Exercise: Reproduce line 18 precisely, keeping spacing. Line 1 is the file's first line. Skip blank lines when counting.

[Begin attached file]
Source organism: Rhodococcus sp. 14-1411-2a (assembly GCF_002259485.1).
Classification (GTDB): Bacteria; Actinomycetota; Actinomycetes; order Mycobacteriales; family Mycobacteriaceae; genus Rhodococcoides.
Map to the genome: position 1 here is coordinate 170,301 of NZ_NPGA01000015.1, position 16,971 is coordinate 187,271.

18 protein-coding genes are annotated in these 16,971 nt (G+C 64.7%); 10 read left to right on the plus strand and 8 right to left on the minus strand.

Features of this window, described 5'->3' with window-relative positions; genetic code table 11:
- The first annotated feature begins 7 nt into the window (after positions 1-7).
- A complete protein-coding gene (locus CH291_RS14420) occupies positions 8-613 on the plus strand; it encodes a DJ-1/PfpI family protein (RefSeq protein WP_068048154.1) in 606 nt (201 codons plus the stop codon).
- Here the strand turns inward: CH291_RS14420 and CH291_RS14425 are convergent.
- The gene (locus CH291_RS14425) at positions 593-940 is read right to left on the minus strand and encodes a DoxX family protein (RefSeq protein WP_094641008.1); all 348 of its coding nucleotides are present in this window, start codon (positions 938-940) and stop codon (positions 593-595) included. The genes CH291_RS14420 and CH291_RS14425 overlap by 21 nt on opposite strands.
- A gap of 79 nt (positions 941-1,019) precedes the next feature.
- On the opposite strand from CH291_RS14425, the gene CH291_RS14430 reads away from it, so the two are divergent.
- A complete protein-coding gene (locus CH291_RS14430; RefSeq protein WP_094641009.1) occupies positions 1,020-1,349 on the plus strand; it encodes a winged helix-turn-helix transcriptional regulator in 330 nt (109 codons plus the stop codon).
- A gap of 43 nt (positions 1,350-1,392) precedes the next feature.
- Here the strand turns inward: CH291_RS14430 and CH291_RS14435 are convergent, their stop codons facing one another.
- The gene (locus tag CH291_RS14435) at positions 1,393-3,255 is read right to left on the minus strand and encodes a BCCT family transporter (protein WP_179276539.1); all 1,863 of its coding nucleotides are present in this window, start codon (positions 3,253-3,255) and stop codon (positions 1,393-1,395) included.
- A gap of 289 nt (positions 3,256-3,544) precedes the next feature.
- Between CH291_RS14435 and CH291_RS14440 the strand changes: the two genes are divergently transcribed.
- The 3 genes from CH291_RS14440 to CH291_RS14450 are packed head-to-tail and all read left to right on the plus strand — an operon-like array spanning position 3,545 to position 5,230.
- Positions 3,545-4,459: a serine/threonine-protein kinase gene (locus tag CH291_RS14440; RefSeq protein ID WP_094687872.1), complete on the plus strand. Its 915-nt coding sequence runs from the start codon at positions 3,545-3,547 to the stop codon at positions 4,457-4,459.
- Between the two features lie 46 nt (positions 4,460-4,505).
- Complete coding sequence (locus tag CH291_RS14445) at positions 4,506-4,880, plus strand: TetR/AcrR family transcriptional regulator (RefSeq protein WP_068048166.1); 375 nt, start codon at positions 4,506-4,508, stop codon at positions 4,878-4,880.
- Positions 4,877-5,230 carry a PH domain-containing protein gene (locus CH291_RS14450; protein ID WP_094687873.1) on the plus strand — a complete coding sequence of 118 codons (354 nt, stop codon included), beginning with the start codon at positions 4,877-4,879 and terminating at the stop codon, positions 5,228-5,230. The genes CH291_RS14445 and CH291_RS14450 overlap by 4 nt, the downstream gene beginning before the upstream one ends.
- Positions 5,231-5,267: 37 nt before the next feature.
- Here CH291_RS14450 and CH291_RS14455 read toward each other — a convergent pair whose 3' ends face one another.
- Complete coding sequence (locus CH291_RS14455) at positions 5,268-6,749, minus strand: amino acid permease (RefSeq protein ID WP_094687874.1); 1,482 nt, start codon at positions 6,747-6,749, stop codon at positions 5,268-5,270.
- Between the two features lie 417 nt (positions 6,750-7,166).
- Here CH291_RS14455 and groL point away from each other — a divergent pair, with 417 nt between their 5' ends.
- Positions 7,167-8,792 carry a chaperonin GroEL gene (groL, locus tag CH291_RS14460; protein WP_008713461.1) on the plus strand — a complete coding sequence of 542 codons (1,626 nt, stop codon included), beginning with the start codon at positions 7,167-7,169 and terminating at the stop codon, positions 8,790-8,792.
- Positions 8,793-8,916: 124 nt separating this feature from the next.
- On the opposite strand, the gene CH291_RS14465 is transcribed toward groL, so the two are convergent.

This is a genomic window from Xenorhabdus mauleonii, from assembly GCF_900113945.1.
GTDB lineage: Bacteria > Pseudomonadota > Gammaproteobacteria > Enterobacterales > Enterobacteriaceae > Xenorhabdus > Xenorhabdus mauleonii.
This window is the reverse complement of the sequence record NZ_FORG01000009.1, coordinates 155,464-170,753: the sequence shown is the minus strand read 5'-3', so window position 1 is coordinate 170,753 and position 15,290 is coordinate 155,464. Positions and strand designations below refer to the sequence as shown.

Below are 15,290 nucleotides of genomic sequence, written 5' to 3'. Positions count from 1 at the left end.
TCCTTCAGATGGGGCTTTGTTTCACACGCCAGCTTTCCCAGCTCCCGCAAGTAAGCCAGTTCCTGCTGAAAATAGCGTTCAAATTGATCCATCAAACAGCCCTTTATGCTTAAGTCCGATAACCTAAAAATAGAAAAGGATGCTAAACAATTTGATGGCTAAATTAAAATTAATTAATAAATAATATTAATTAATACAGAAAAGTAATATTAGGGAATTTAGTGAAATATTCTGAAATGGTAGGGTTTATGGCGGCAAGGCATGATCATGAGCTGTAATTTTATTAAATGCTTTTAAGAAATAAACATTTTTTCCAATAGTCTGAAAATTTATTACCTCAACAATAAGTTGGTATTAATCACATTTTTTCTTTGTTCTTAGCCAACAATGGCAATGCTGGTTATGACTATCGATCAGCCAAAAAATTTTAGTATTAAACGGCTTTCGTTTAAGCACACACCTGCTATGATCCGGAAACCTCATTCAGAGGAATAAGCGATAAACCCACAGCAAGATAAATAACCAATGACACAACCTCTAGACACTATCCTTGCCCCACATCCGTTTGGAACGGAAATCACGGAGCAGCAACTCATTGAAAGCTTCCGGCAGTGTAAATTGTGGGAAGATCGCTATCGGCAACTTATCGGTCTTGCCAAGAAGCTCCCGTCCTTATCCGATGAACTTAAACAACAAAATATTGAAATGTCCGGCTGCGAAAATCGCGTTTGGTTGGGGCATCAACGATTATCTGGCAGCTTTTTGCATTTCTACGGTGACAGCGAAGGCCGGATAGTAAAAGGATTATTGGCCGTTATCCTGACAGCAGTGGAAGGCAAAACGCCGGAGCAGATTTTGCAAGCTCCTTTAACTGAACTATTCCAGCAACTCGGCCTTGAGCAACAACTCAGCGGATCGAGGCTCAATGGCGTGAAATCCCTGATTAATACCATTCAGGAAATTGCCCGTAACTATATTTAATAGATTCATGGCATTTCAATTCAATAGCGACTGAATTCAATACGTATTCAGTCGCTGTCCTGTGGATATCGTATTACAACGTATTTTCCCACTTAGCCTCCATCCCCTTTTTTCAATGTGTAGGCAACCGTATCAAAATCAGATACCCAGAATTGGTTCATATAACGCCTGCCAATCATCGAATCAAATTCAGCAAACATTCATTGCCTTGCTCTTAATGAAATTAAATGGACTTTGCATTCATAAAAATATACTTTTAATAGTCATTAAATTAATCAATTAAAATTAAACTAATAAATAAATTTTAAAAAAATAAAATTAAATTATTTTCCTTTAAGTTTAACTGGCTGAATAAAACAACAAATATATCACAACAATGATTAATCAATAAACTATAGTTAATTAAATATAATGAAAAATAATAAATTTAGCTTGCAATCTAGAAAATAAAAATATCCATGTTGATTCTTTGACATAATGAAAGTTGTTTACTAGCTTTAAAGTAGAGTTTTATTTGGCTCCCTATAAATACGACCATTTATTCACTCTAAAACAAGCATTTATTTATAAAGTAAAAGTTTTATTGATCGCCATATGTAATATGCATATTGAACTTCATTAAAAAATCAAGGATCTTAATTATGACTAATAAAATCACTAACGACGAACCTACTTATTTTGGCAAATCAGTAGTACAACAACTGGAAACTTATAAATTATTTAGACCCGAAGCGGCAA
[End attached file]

- The 3 genes from CH291_RS14440 to CH291_RS14450 are packed head-to-tail and all read left to right on the plus strand — an operon-like array spanning position 3,545 to position 5,230.